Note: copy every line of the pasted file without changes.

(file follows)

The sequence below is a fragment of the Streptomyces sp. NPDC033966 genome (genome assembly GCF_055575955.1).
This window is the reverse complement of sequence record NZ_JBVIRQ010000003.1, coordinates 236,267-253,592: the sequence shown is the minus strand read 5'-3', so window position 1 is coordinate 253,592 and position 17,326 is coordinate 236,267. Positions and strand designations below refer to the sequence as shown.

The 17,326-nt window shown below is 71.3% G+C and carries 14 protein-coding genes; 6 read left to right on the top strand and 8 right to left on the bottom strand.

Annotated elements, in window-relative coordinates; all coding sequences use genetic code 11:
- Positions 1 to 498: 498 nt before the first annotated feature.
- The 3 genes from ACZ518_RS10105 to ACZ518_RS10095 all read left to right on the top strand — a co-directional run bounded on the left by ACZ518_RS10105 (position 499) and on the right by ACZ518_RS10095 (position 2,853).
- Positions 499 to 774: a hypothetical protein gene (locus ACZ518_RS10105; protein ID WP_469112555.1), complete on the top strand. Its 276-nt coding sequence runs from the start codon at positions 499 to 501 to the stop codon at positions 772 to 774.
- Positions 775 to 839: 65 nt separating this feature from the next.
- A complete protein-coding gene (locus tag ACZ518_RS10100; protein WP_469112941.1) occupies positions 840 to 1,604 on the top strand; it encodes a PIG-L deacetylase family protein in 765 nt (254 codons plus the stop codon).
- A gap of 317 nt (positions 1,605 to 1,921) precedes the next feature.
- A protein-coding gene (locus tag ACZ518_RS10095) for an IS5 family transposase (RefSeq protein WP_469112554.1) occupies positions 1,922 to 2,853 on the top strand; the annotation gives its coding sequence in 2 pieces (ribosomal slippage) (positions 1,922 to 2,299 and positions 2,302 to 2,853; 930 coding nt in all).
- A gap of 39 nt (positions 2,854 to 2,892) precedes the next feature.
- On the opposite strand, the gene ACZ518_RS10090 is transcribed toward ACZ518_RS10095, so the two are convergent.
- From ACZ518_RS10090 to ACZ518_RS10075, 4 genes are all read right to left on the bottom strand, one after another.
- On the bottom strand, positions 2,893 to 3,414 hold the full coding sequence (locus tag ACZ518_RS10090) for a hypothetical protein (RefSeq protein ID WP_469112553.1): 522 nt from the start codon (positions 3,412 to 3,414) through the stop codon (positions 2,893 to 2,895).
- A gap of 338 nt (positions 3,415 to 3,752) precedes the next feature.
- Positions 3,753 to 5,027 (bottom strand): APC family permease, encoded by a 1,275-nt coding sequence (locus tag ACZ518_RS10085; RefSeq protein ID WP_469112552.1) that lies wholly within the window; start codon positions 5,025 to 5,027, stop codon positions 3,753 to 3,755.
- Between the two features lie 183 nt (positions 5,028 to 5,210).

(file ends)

The sequence below is a fragment of the Streptomyces sp. NPDC033966 genome (genome assembly GCF_055575955.1).
This window is the reverse complement of sequence record NZ_JBVIRQ010000003.1, coordinates 236,267-253,592: the sequence shown is the minus strand read 5'-3', so window position 1 is coordinate 253,592 and position 17,326 is coordinate 236,267. Positions and strand designations below refer to the sequence as shown.

The 17,326-nt window shown below is 71.3% G+C and carries 14 protein-coding genes; 6 read left to right on the top strand and 8 right to left on the bottom strand.

Annotated elements, in window-relative coordinates; all coding sequences use genetic code 11:
- Positions 1 to 498: 498 nt before the first annotated feature.
- The 3 genes from ACZ518_RS10105 to ACZ518_RS10095 all read left to right on the top strand — a co-directional run bounded on the left by ACZ518_RS10105 (position 499) and on the right by ACZ518_RS10095 (position 2,853).
- Positions 499 to 774: a hypothetical protein gene (locus ACZ518_RS10105; protein ID WP_469112555.1), complete on the top strand. Its 276-nt coding sequence runs from the start codon at positions 499 to 501 to the stop codon at positions 772 to 774.
- Positions 775 to 839: 65 nt separating this feature from the next.
- A complete protein-coding gene (locus tag ACZ518_RS10100; protein WP_469112941.1) occupies positions 840 to 1,604 on the top strand; it encodes a PIG-L deacetylase family protein in 765 nt (254 codons plus the stop codon).
- A gap of 317 nt (positions 1,605 to 1,921) precedes the next feature.
- A protein-coding gene (locus tag ACZ518_RS10095) for an IS5 family transposase (RefSeq protein WP_469112554.1) occupies positions 1,922 to 2,853 on the top strand; the annotation gives its coding sequence in 2 pieces (ribosomal slippage) (positions 1,922 to 2,299 and positions 2,302 to 2,853; 930 coding nt in all).
- A gap of 39 nt (positions 2,854 to 2,892) precedes the next feature.
- On the opposite strand, the gene ACZ518_RS10090 is transcribed toward ACZ518_RS10095, so the two are convergent.
- From ACZ518_RS10090 to ACZ518_RS10075, 4 genes are all read right to left on the bottom strand, one after another.
- On the bottom strand, positions 2,893 to 3,414 hold the full coding sequence (locus tag ACZ518_RS10090) for a hypothetical protein (RefSeq protein ID WP_469112553.1): 522 nt from the start codon (positions 3,412 to 3,414) through the stop codon (positions 2,893 to 2,895).
- A gap of 338 nt (positions 3,415 to 3,752) precedes the next feature.
- Positions 3,753 to 5,027 (bottom strand): APC family permease, encoded by a 1,275-nt coding sequence (locus tag ACZ518_RS10085; RefSeq protein ID WP_469112552.1) that lies wholly within the window; start codon positions 5,025 to 5,027, stop codon positions 3,753 to 3,755.
- Between the two features lie 183 nt (positions 5,028 to 5,210).